This is the August 2020 recap issue of CDT’s monthly EU Tech Policy Brief. It highlights some of the most pressing technology and internet policy matters under debate in Europe, the U.S., and internationally, and gives CDT’s perspective on them.
CDT condemns internet censorship and police violence against protesters following Belarus presidential elections
On August 9, Belarus held presidential elections, re-electing its long-incumbent President Alexander Lukashenko. Official sources claimed Lukashenko to be the winner with over 80% of votes, placing the main opposition candidate Sviatlana Tsikhanouskaya second with a total of 10.12%. However, many believe the results of the election were manipulated, and the event has been accompanied by a series of political demonstrations against Lukashenko and the Belarusian government. Police forces have been very violent in suppressing the gatherings and detaining protesters, and multiple deaths have been recorded. There is also evidence that the authorities were blocking most websites in the country, including search engines, social media sites, independent media, and even online taxi services, and throttled mobile internet connection. The Belarus government did not properly cooperate with international independent observers, and the elections were quickly condemned or declared undemocratic and unfree by a number of European countries, later followed by a joint reaction of the European Council that did not recognize the official results and promised to impose sanctions. On August 13, CDT’s EU office condemned the violence and censorship applied by Belarus’ authorities, and urged EU officials to take a firm stance against such practices.
Trump’s TikTok and WeChat Executive Orders
On August 6, President Trump issued two Executive Orders banning Americans from engaging in financial transactions with ByteDance and Tencent, the Chinese companies that own the popular “TikTok” and “WeChat” social media platforms. The Executive Orders claim a national emergency and state the apps threaten national security, foreign policy, and the U.S. economy. TikTok says that it stores its U.S. users’ information in the United States and Singapore, and denies that it has ever shared their data with the Chinese government. A few companies, including Microsoft and Oracle, have expressed their interest in purchasing TikTok. Speaking about a possible purchase of TikTok by a U.S. company, CDT’s Avery Gardiner told CNN, “It’s really not for the President to say that a deal can go through or a deal can’t go through, or that a company must pay a ransom to the United States government (…) That’s very unusual (…) It’s wrong, it doesn’t happen”. Last week, TikTok took legal action to challenge the ban.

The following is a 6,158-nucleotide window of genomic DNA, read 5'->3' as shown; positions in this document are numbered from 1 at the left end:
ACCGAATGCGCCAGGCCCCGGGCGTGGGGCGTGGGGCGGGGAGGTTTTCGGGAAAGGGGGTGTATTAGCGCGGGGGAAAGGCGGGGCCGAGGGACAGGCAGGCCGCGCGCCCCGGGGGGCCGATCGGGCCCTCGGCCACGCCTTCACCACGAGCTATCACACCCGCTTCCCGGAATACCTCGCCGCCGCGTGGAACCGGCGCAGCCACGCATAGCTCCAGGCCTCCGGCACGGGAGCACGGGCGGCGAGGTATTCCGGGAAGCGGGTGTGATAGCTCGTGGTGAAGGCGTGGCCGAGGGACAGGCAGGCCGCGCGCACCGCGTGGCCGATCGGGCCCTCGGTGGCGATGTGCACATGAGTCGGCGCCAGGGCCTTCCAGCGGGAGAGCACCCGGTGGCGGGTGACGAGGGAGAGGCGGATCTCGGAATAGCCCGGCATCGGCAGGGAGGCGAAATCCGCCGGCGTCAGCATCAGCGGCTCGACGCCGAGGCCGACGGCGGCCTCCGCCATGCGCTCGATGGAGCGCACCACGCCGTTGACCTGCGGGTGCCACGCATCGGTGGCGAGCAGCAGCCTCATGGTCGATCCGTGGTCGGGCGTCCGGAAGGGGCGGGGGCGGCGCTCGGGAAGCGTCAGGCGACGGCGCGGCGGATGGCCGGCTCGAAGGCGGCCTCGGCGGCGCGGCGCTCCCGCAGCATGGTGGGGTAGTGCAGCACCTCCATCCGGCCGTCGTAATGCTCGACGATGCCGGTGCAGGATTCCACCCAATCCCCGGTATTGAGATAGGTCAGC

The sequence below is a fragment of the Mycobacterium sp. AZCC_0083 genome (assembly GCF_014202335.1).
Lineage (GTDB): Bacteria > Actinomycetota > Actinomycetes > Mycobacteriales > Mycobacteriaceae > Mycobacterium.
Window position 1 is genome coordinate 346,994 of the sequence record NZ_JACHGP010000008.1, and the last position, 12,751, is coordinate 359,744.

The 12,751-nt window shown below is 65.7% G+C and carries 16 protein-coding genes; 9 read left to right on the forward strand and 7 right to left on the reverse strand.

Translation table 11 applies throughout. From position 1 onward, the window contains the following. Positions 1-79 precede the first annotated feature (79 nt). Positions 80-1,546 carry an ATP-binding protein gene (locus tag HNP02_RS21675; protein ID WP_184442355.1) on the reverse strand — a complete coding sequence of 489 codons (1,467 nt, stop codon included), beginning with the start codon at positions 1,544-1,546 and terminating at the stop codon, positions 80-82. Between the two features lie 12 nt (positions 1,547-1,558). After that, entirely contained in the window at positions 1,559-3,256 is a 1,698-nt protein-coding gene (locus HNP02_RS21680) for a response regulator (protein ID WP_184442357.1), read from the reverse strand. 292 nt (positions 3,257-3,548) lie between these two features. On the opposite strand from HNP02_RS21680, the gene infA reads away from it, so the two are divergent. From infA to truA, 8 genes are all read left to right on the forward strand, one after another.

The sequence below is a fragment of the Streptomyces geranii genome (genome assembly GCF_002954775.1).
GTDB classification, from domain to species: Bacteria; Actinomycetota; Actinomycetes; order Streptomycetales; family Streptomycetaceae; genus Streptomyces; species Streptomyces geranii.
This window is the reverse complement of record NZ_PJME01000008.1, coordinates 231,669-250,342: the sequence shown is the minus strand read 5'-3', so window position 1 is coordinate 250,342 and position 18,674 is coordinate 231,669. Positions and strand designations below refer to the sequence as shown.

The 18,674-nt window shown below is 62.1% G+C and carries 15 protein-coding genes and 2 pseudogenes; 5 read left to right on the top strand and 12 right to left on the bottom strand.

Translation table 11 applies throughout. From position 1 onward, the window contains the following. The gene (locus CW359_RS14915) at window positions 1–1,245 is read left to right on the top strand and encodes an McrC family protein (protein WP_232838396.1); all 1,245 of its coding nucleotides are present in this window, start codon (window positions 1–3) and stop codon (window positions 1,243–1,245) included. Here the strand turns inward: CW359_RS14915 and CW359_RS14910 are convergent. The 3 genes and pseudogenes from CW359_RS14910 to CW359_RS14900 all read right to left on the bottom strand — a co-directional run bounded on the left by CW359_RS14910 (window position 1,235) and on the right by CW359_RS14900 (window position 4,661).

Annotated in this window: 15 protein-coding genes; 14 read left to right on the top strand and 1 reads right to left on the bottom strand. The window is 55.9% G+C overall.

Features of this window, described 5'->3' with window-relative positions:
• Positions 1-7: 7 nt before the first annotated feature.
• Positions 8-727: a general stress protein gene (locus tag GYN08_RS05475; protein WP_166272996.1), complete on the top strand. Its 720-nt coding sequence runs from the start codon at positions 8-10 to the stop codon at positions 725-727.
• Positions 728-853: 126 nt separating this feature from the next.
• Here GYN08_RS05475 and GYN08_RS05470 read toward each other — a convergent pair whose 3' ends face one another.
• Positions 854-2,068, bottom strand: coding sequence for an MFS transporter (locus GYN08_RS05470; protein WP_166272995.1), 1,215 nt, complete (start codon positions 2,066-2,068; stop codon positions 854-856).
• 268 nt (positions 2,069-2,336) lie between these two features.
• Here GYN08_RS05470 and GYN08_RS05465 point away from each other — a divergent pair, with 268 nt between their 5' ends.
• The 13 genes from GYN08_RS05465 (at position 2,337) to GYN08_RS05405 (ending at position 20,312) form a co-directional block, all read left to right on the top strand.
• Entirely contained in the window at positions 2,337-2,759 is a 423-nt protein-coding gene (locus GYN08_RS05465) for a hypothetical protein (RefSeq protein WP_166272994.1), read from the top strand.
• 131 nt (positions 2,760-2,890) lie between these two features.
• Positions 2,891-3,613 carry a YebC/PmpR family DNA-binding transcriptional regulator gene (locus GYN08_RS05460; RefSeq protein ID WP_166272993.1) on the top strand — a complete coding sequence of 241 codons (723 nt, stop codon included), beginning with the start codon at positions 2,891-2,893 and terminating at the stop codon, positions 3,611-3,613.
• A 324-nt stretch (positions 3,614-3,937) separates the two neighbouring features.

EU and U.S. top female politicians urge Facebook to protect women in politics
A number of female members of the U.S. Congress, including House Speaker Nancy Pelosi, and top female politicians from the EU came together to urge Facebook to protect female politicians from threats of violence, sexism, and hate. Facebook has come under fire for its decision to not fact-check political ads, allowing the spread of misinformation, and for privacy and antitrust concerns. The platform was also repeatedly criticized for refusing to remove manipulated videos of Pelosi where she appears to be drunk.
WhatsApp launches a new feature allowing fact checking of viral messages
Whatsapp has implemented a new feature into its system that allows users to fact-check the contents of viral messages. This new function will not interfere with encryption, and will instead give users the ability to verify the content they receive. It comes in the form of a magnifying glass icon that will appear next to messages that have been forwarded through chains of five or more people. Tapping it performs a Google search of the message’s contents, with the aim of revealing whether it contains conspiracy theories, fake news, or misinformation. It is currently being piloted in six countries, including the United Kingdom. The decision is part of Whatsapp’s larger attempt to root out the spread of disinformation on its platform. The company has also introduced limits on the forwarding of messages to users that are not in close contact with the sender. Until 2018, users had been able to forward a message to groups of 250 people at a time. That number was reduced to 20 that year, to five in 2019, and this year, to just one.
Tribute to the life of Giovanni Buttarelli
August 20th marked the first anniversary of the loss of European Data Protection Supervisor Giovanni Buttarelli, a brilliant and visionary man who dedicated himself to his work, enthusiastically serving the Italian judiciary and the European Union. He was appointed EDPS in 2014 for a term of five years. Previously, he served as Secretary General of the Italian Data Protection Authority from 1997 to 2009 and, upon appointment by the European Parliament and the Council of the European Union, he was Assistant Supervisor at the EDPS from 2009 to 2014. As a Cassation judge in the Italian judiciary, he was long involved in many initiatives and committees on data protection and related issues at international level. Mr. Buttarelli was one of the world’s leading experts in the field of new technologies law, the right to privacy, and the protection of personal data. He was awarded two prestigious prizes by international organizations: the IAPP Privacy Leadership Award and the Epic International Privacy Champion Award. In 2015, CDT was pleased to have Mr. Buttarelli as a keynote speaker at our annual fundraising dinner. For more on Mr. Buttarelli, please see the moving blog post and video published by his colleagues at EDPS.